• #11
Evo
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The seat on my chair is not a mesh...more like a memory foam. It took me a while to get all the adjustments right, now it fits like a glove.
My desk was so out of the 60's, that I got rid of it right away. I use a mid-size confrence table, which is great, sometime I half to lay out a lot of photos and paper work.
Sounds like you have a much nicer chair. I should insist on a Barca lounger.
 
  • #12
JasonRox
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Oh boy, I wouldn't want back pain that early in my life!

I bought the crappiest chair which ended breaking and I can sit on it for very long. It's just so uncomfortable. Speaking of uncomfortable, you should see my bed. I went from a luxurious mattress to a futon (the cheapest I can find) and it's rock solid. It's basically like sleeping on a blanket on a carpet floor. I would definitely not jump onto my bed.

I heard that sleeping on a hard surface is good for the back? Is that even true?
 
  • #13
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I heard that sleeping on a hard surface is good for the back? Is that even true?
Yes, from someone who have slept on both of them with back pain.
 
  • #14
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Do you have LBP or are you interested in designing chairs?
former.
 
  • #15
Evo
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Yes, from someone who have slept on both of them with back pain.
But sleeping on something like a futon can cause back pain if you don't already have it.
 
  • #16
Moonbear
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There's a difference between a FIRM bed, and a hard, LUMPY futon. A little "give" is needed to make a bed comfortable, but should be firm enough to offer support too.
 
  • #17
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There's a difference between a FIRM bed, and a hard, LUMPY futon. A little "give" is needed to make a bed comfortable, but should be firm enough to offer support too.
True, I didn't read Jason's question carefully enough. Sleeping on the floor sounds painful. The comparison I had is sleeping on a thin mattress versus on a bed with 'springs' the standard beds in shops. The former is more comfortable.
 
  • #18
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For the chair I was thinkink of a kneeling chair. Has anyone tried it?
 
  • #19
marcusl
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Yes, I have used a kneeling chair. It feels great for the back but not so great on knees, at least old ones like mine. When I was having LBP following a car accident, I alternated during my work day since sitting all day in regular chair was stressful. I spent maybe quarter to third of time in the kneeling chair.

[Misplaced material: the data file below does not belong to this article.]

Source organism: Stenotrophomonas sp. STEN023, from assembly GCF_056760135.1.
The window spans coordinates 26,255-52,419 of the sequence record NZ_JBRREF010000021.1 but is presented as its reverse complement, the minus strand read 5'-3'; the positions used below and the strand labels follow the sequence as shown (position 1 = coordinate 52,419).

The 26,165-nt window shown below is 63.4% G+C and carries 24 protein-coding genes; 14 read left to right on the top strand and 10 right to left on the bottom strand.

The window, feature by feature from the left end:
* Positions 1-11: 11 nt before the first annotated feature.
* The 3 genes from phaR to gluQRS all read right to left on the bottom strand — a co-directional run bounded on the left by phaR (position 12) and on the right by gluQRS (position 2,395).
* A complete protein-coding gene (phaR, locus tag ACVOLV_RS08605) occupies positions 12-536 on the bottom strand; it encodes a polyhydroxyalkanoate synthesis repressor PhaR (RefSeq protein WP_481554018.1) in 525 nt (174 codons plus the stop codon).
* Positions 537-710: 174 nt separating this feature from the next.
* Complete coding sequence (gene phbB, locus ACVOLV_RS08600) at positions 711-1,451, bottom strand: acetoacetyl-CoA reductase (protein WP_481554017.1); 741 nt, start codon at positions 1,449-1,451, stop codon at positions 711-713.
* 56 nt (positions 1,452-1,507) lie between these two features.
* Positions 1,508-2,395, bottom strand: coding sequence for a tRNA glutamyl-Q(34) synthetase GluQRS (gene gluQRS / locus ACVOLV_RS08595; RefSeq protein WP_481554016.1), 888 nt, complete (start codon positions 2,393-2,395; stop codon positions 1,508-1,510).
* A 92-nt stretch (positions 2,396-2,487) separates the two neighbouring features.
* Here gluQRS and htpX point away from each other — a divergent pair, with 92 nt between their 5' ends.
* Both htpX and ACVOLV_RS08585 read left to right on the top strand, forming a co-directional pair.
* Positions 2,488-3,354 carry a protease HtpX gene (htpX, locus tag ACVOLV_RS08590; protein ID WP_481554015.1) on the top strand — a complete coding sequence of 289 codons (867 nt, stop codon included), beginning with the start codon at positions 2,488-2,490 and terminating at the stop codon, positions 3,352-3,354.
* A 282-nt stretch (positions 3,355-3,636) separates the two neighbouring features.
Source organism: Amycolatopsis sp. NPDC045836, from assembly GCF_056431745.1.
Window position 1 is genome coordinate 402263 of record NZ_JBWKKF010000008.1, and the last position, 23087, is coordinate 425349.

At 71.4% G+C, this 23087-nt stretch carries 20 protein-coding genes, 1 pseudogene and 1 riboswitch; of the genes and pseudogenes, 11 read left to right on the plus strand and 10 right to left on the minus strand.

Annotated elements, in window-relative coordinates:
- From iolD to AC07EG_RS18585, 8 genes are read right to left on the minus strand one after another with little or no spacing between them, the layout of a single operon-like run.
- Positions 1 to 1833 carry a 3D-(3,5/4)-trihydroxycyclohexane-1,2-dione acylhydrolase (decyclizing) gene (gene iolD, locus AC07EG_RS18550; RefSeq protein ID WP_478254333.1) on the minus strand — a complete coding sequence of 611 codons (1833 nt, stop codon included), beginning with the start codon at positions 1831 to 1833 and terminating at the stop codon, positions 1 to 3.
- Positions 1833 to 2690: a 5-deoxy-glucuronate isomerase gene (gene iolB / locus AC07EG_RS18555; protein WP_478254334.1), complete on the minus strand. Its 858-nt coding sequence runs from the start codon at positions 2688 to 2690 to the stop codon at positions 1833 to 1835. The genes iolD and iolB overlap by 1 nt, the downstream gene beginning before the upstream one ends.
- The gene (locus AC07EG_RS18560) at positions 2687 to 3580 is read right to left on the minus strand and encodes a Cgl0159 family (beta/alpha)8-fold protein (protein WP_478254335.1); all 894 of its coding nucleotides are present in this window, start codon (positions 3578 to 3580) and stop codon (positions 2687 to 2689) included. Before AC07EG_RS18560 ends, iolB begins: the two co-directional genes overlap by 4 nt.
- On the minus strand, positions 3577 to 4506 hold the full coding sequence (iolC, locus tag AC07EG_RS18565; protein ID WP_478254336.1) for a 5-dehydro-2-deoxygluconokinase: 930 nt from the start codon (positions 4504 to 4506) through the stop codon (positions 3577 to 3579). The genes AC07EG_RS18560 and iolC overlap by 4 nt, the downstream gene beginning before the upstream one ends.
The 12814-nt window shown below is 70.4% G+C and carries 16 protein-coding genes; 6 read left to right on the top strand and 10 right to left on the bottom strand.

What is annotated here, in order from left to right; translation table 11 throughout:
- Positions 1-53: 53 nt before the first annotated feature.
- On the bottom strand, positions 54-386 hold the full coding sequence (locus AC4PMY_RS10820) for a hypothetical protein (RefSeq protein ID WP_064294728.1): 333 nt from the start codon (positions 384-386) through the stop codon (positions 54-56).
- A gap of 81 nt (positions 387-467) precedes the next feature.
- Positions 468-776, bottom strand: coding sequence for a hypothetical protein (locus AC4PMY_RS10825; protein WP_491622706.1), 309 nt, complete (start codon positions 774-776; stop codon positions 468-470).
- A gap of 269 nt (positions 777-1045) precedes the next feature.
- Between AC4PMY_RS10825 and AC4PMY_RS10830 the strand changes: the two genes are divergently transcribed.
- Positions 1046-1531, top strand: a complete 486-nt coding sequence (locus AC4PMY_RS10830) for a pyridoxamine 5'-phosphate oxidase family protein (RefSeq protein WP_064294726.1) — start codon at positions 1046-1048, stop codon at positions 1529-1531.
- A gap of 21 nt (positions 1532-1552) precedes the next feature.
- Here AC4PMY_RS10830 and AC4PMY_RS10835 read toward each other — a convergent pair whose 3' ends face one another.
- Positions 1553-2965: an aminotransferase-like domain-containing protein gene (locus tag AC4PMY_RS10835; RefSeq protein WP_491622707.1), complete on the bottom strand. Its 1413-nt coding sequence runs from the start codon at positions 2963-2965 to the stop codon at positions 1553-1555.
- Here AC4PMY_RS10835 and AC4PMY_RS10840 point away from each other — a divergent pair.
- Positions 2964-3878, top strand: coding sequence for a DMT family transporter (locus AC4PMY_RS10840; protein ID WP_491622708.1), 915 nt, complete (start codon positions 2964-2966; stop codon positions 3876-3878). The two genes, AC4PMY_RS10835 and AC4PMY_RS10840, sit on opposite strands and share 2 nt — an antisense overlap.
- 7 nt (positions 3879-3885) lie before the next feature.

There is another product that I can't recommend highly enough if you get LBP in your car. Modern car seats are a common problem for back sufferers because they are designed for "anti-dive" during a hard stop or front collision. They keep you from sliding off by rotating pelvis and putting your butt below your thigh. It's never a problem until an accident or blown disc gives you LBP.

If you suffer in car seats, check out McCarty's "Sacro-Ease". It's about $150, not cheap but works better than anything else on the market. Some back specialty stores will let you try it out for a day.
 
  • #20
turbo
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I used a kneeling chair for a bit to force myself to balance muscles in the abs and lower back. My problem with that was that I had been a distance runner and competitive downhill skier for years and followed that up with many years of working in pulp and paper mills on concrete floors. My knees essentially wore out - had arthroscopic surgery on both and ended up with arthritis. I could stand maybe 30-60 minutes of that chair at a time.
 
  • #21
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I have a bulging L5 disk and find the orthopedic chairs very uncomfortable. I like my 80$ chair from staples and it never bothers my back. I've had it so long I've even got an arse groove in it. However, I would love to buy one of those big expensive managers chairs for 400$ from staples, but I think I might spend most of my time sleeping then instead of studying.